The Newsroom

Harry Gration to leave Look North

Split from The Yorkshire and Lincolnshire Thread

IS
Inspector Sands
I'm not sure, with the reduced schedule they have no shortage of cover presenters.

Yes, but he'd probably draw more of an audience than any other presenter on their books
MA
Markymark Meridian (Thames Valley) South Today
I know there's a limit as to when someone who's taken redundancy can return as staff but I don't know what the rules are about freelance work.

I wouldn't be surprised that, in time, he'll pop up doing the odd cover shift on Radio Leeds


There's nothing in law I think, I've known voluntary redundees to leave on a Friday, and be back as contractors on Monday morning
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Avatar credit: © BBC, ITA, BREMA 1967
CO
commseng London London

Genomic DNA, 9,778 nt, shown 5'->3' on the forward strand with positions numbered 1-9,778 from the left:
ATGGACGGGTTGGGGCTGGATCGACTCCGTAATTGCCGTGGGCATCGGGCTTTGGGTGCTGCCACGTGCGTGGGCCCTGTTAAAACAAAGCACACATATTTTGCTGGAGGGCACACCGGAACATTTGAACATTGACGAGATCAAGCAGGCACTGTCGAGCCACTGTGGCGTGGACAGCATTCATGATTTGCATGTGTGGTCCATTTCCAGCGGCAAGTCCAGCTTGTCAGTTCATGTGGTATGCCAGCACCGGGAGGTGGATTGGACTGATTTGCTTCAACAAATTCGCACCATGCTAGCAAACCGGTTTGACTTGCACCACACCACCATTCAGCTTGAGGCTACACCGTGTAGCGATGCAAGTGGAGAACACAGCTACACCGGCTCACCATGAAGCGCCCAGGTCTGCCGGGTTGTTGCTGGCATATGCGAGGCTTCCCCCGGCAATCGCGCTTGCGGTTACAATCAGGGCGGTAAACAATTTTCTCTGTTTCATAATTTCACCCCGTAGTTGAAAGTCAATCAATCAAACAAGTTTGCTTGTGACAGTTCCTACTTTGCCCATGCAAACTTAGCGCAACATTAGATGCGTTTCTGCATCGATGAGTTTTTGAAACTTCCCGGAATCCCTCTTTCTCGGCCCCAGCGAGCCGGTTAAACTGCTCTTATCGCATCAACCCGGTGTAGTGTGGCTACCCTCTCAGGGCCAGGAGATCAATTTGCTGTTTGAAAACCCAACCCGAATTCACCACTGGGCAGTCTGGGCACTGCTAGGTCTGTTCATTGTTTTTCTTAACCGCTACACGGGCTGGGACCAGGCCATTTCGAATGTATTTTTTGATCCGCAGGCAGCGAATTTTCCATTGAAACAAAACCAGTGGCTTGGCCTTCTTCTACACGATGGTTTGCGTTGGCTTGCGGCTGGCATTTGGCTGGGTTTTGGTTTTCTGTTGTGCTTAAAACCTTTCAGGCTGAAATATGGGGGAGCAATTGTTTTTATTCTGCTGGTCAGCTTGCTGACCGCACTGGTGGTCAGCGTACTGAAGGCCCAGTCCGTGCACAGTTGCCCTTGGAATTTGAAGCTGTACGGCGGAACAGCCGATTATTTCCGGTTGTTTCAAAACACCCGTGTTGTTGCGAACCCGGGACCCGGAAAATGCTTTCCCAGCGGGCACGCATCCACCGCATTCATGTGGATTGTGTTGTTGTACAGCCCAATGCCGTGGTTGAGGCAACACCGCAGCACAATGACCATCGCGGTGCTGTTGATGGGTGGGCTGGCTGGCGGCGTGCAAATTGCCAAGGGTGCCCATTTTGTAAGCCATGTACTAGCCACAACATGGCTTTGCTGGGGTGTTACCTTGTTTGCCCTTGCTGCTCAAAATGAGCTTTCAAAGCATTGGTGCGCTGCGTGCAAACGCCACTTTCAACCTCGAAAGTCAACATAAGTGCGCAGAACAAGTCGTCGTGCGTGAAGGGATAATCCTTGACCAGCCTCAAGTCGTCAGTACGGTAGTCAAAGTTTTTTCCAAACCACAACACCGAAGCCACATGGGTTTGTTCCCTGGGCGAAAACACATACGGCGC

If I recall you cannot come back and perform the same role as a freelance within 6 weeks (or maybe it is 3 months?).
What is allowed is to come back working for a company.
I've seen people leave and come back in the same role but working for someone else the following day.
The employment is totally different, as obviously they are no longer staff, and have a different employer.
NG
noggin Founding member
If I recall you cannot come back and perform the same role as a freelance within 6 weeks (or maybe it is 3 months?).


The BBC relaxed its rules in this regard a while back (around the time of PQF or DQF) because so many people were being made redundant ISTR.
MA
Markymark Meridian (Thames Valley) South Today
If I recall you cannot come back and perform the same role as a freelance within 6 weeks (or maybe it is 3 months?).
What is allowed is to come back working for a company.
I've seen people leave and come back in the same role but working for someone else the following day.
The employment is totally different, as obviously they are no longer staff, and have a different employer.


Of course legally you have to make the role redundant and not the person . If more than one persons holds the same job role, then there has to be a selection process (if no voluntary redundancies are applicable)